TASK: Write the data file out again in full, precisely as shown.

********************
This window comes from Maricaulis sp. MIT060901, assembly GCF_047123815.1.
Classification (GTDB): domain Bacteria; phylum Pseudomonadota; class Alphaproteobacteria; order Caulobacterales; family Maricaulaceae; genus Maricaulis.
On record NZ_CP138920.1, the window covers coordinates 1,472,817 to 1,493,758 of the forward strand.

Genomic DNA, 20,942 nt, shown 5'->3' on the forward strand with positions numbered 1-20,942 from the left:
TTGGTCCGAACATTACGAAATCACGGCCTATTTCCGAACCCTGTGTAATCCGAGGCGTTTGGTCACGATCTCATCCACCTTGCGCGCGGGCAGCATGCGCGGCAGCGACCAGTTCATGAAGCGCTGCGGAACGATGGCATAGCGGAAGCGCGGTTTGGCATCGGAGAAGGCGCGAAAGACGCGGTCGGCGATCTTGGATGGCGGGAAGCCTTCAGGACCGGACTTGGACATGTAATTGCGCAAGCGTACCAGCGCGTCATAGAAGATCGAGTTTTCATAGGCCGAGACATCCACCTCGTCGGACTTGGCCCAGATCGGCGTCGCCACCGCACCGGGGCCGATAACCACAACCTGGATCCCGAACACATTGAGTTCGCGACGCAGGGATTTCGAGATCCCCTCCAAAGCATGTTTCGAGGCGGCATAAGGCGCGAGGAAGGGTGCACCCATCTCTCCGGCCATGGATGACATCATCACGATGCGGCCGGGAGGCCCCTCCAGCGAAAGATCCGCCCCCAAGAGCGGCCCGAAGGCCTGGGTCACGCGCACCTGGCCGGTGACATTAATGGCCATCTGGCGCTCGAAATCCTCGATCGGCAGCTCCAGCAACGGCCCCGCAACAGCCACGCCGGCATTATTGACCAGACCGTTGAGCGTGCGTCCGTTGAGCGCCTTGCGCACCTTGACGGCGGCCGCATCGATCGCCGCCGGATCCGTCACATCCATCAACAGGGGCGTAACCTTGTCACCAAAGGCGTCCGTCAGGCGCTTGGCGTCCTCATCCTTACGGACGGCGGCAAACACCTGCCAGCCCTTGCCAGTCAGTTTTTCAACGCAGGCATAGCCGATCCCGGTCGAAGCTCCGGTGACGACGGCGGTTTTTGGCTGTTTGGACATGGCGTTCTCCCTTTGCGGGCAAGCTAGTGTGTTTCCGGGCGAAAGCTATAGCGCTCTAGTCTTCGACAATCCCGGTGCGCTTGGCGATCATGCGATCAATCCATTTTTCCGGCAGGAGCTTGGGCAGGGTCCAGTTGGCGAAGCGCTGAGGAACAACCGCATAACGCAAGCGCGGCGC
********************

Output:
This window comes from Maricaulis sp. MIT060901, assembly GCF_047123815.1.
Classification (GTDB): domain Bacteria; phylum Pseudomonadota; class Alphaproteobacteria; order Caulobacterales; family Maricaulaceae; genus Maricaulis.
On record NZ_CP138920.1, the window covers coordinates 1,472,817 to 1,493,758 of the forward strand.

Genomic DNA, 20,942 nt, shown 5'->3' on the forward strand with positions numbered 1-20,942 from the left:
TTGGTCCGAACATTACGAAATCACGGCCTATTTCCGAACCCTGTGTAATCCGAGGCGTTTGGTCACGATCTCATCCACCTTGCGCGCGGGCAGCATGCGCGGCAGCGACCAGTTCATGAAGCGCTGCGGAACGATGGCATAGCGGAAGCGCGGTTTGGCATCGGAGAAGGCGCGAAAGACGCGGTCGGCGATCTTGGATGGCGGGAAGCCTTCAGGACCGGACTTGGACATGTAATTGCGCAAGCGTACCAGCGCGTCATAGAAGATCGAGTTTTCATAGGCCGAGACATCCACCTCGTCGGACTTGGCCCAGATCGGCGTCGCCACCGCACCGGGGCCGATAACCACAACCTGGATCCCGAACACATTGAGTTCGCGACGCAGGGATTTCGAGATCCCCTCCAAAGCATGTTTCGAGGCGGCATAAGGCGCGAGGAAGGGTGCACCCATCTCTCCGGCCATGGATGACATCATCACGATGCGGCCGGGAGGCCCCTCCAGCGAAAGATCCGCCCCCAAGAGCGGCCCGAAGGCCTGGGTCACGCGCACCTGGCCGGTGACATTAATGGCCATCTGGCGCTCGAAATCCTCGATCGGCAGCTCCAGCAACGGCCCCGCAACAGCCACGCCGGCATTATTGACCAGACCGTTGAGCGTGCGTCCGTTGAGCGCCTTGCGCACCTTGACGGCGGCCGCATCGATCGCCGCCGGATCCGTCACATCCATCAACAGGGGCGTAACCTTGTCACCAAAGGCGTCCGTCAGGCGCTTGGCGTCCTCATCCTTACGGACGGCGGCAAACACCTGCCAGCCCTTGCCAGTCAGTTTTTCAACGCAGGCATAGCCGATCCCGGTCGAAGCTCCGGTGACGACGGCGGTTTTTGGCTGTTTGGACATGGCGTTCTCCCTTTGCGGGCAAGCTAGTGTGTTTCCGGGCGAAAGCTATAGCGCTCTAGTCTTCGACAATCCCGGTGCGCTTGGCGATCATGCGATCAATCCATTTTTCCGGCAGGAGCTTGGGCAGGGTCCAGTTGGCGAAGCGCTGAGGAACAACCGCATAACGCAAGCGCGGCGC